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 |  December 20, 2015
In this issue:

Our Autumn 2010 issue has cartels as its primary focus. Doug Ginsburg & Josh Wright argue for increasing punishment to the business people who participate in these price-fixing schemes. Competition authority heads Pieter Kalbfleisch and Mariana Tavares react as do economist Joe Harrington and lawyer Don Klawiter. Continuing the cartel theme are four papers on various historical and economic aspects of cartel enforcement by renowned economists John Connor, Rosa Abrantes-Metz & Patrick Bajari, Margaret Levenstein & Valerie Suslow, and Elisa Mariscal & Carlos Mena-Labarthe.

The next two pieces turn to China. Michael Jacobs & Xinzhu Zhang compare the Chinese approach to IP licensing with U.S. and EU laws.  For our case study, Drs. Ian McEwin & Corinne Chew examine a Chinese Court decision on the Baidu abuse of dominance claim. We end with Dennis Carlton & Sam Peltzman introducing a a reprint of George Stigler’s enormously influential A Theory of Oligopoly.

To download the entire issue as a single PDF, see the link at the bottom of this column.

From the Editor

David Evans, Nov 05, 2010

Letter From the Editor

We extend our thanks to this excellent set of contributors for an insightful collection of articles. David S. Evans (Editor-in-Chief)

Colloquium: Who Should Be the Target of Cartel Sanctions?

Douglas Ginsburg, Joshua Wright, Nov 05, 2010

Antitrust Sanctions

Corporate executives will not be deterred as long as consumers and shareholders bear the brunt of antitrust penalties. Douglas Ginsburg (U.S. Court of Appeals) & Joshua Wright (George Mason Univ.)

Nov 05, 2010

Comment on Antitrust Sanctions

Cartel activity remains high which means that we should push forward on as many fronts as economists and lawyers can dream up. Joseph Harrington (Johns Hopkins)

Pieter Kalbfleisch, Nov 05, 2010

Antitrust Oversight: More an Art than a Craft

The NMa in recent years has battled violators of the Dutch Competition Act in order to get rid of the Netherlands reputation of cartel paradise. Pieter Kalbfleish (Netherlands Competition Authority)

Mariana Tavares de Araujo, Nov 05, 2010

Improving Deterrence of Hard-Core Cartels

Holding perpetrators accountable and tailoring the optimal mix of sanctions through a combination of administrative and criminal penalties are two core elements of Brazil’s anti-cartel enforcement. Mariana Tavares de Araujo (SDE, Brazil)

Donald Klawiter, Nov 05, 2010

Antitrust Criminal Sanctions: The Evolution of Executive Punishment

The increased focus on the defendant executive raises a number of problems that will keep company counsel, as well as targeted executives and their independent counsel, awake at night. Donald Klawiter (Sheppard Mullin)

A Symposium on Cartel Sanctions

John M. Connor, Nov 05, 2010

Recidivism Revealed: Private International Cartels 1990-2009

High rates of or rising trends in recidivism is evidence that enforcement of a criminal law is failing. John Connor (Purdue Univ.)

Rosa Abrantes-Metz, Patrick Bajari, Nov 05, 2010

Screens for Conspiracies and Their Multiple Applications

Screens are not only useful to antitrust agencies; they can also be powerful tools for plaintiffs and defendants in antitrust cases. Rosa Abrantes-Metz (LECG) & Patrick Bajari (Univ. of Minnesota)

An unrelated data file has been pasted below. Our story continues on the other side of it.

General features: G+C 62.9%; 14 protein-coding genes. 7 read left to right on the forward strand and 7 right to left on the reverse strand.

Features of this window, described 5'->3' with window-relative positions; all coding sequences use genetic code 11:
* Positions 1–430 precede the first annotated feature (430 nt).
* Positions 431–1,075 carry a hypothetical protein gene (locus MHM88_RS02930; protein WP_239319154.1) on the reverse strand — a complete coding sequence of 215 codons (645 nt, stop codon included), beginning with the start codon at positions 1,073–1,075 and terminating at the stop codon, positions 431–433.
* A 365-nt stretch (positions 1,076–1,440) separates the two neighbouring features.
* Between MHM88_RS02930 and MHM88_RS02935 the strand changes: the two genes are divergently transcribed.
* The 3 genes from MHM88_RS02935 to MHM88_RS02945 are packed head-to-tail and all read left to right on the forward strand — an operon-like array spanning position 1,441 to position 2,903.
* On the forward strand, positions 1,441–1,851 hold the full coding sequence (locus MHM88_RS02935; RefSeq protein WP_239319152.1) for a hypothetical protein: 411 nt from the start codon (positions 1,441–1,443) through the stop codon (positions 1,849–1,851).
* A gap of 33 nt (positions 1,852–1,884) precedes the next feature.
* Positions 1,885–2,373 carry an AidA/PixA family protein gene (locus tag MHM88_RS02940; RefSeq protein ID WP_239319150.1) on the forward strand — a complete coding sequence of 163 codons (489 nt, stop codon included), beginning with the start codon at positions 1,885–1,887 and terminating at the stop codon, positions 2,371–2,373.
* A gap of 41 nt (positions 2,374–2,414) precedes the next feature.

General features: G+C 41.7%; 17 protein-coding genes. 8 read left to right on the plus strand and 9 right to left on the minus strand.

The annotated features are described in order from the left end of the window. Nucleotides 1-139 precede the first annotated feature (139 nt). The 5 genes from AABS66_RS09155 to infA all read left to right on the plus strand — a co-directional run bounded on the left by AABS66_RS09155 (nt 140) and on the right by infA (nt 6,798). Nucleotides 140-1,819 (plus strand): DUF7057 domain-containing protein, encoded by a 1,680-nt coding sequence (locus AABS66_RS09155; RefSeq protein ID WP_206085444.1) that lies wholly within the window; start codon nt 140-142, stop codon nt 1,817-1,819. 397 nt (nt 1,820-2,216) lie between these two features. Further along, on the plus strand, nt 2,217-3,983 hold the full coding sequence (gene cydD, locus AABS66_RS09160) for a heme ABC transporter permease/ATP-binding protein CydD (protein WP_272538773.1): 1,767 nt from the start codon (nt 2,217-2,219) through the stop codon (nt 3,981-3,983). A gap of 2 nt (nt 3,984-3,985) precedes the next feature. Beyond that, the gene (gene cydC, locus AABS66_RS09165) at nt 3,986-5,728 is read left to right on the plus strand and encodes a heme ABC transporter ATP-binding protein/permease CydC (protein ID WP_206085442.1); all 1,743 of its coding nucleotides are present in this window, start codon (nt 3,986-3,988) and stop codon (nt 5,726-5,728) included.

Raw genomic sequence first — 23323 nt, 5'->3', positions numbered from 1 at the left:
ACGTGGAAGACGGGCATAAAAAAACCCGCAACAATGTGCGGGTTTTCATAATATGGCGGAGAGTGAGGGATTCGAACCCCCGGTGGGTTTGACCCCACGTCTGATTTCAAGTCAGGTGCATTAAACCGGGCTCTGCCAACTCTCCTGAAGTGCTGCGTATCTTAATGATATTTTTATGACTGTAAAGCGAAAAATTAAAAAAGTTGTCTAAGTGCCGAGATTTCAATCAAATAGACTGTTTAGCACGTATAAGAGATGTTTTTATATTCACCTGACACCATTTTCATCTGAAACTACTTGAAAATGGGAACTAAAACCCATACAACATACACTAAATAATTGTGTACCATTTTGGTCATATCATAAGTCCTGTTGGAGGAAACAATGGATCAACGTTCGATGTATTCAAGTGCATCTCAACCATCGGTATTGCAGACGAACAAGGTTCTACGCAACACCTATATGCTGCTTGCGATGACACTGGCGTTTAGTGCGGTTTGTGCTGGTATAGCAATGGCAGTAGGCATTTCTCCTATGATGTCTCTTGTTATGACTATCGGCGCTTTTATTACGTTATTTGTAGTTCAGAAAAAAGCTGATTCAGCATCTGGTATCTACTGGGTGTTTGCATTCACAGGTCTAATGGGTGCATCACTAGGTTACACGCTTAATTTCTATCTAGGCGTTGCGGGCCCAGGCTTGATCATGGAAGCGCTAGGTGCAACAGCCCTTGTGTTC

Margaret Levenstein, Valerie Suslow, Nov 05, 2010

Constant Vigilance: Maintaining Cartel Deterrence During the Great Recession

We need to assure that any implementation of an inability to pay policy has specific, objective, and transparent criteria. Margaret Levenstein & Valerie Suslow (Univ. of Michigan)

Elisa Mariscal, Carlos Mena-Labarthe, Nov 05, 2010

Leniency Programs in Latin America: New Tools for Cartel Enforcement

We should focus our efforts to increasing our effectiveness in fighting cartels, a historic and generalized anticompetitive behavior that has plagued our economies. Elisa Mariscal & Carlos Mena-Labarthe (Federal Competition Commission of Mexico)

China: Intellectual Property

Michael Jacobs, Xinzhu Zhang, Nov 05, 2010

China’s Approach to Compulsory Licensing of Intellectual Property Under Its Anti-Monopoly Law

Antitrust laws differ in their approaches to compulsory licensing not because they subscribe to different schools of economic thought, but because the different political and cultural beliefs that inform and animate them lead inevitably to different answers. Michael Jacobs (DePaul Univ.) & Xinzhu Zhang (Chinese Academy of Social Sciences).

Notable Antitrust Cases

Corinne Chew, R. Ian McEwin, Nov 05, 2010

China”The Baidu Decision

The challenge for the courts will be in surmounting the limited access to economic expertise in newly developing, high-technology markets where the costs of making wrong decisions can be considerable. Dr. Ian McEwin (Nat’l Univ. of Singapore) & Dr. Corinne Chew (Rajah & Tann)

The Classics

Dennis Carlton, Sam Peltzman, Nov 05, 2010

Introduction to Stigler’s Theory of Oligopoly

Stigler’s theory of oligopoly remains a central pillar in merger policy in most, if not all, antitrust regimes around the world. Dennis Carlton & Sam Peltzman (Univ. of Chicago)

George Stigler, Nov 05, 2010

Theory of Oligopoly

Our modification of this theory consists simply in presenting a systematic account of the factors governing the feasibility of collusion, which like most things in this world is not free. (George Stigler)

CPI Autumn 2010 eBook

Contact CPI, Nov 09, 2010

CPI Autumn 2010 eBook

View, download, and print the CPI Autumn 2010 eBook (PDF).